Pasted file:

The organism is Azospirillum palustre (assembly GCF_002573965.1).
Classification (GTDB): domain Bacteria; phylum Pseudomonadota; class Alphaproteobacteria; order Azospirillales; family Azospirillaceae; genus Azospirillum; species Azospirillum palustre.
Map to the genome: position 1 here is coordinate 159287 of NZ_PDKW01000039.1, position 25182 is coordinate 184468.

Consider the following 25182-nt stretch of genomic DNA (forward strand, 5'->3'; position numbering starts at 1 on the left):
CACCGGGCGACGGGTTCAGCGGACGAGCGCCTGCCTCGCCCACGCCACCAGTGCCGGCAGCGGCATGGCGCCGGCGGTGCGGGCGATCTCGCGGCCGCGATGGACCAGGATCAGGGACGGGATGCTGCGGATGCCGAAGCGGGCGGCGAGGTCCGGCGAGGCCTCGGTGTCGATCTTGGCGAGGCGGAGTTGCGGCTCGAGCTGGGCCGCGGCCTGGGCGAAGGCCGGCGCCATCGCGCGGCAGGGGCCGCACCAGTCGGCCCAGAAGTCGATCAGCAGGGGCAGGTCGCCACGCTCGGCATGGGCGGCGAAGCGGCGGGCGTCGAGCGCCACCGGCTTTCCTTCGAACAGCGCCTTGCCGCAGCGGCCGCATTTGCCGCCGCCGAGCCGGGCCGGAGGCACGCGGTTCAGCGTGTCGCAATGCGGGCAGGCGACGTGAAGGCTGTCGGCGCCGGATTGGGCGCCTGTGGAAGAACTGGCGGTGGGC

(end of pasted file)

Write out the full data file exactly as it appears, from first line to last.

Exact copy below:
The organism is Azospirillum palustre (assembly GCF_002573965.1).
Classification (GTDB): domain Bacteria; phylum Pseudomonadota; class Alphaproteobacteria; order Azospirillales; family Azospirillaceae; genus Azospirillum; species Azospirillum palustre.
Map to the genome: position 1 here is coordinate 159287 of NZ_PDKW01000039.1, position 25182 is coordinate 184468.

Consider the following 25182-nt stretch of genomic DNA (forward strand, 5'->3'; position numbering starts at 1 on the left):
CACCGGGCGACGGGTTCAGCGGACGAGCGCCTGCCTCGCCCACGCCACCAGTGCCGGCAGCGGCATGGCGCCGGCGGTGCGGGCGATCTCGCGGCCGCGATGGACCAGGATCAGGGACGGGATGCTGCGGATGCCGAAGCGGGCGGCGAGGTCCGGCGAGGCCTCGGTGTCGATCTTGGCGAGGCGGAGTTGCGGCTCGAGCTGGGCCGCGGCCTGGGCGAAGGCCGGCGCCATCGCGCGGCAGGGGCCGCACCAGTCGGCCCAGAAGTCGATCAGCAGGGGCAGGTCGCCACGCTCGGCATGGGCGGCGAAGCGGCGGGCGTCGAGCGCCACCGGCTTTCCTTCGAACAGCGCCTTGCCGCAGCGGCCGCATTTGCCGCCGCCGAGCCGGGCCGGAGGCACGCGGTTCAGCGTGTCGCAATGCGGGCAGGCGACGTGAAGGCTGTCGGCGCCGGATTGGGCGCCTGTGGAAGAACTGGCGGTGGGC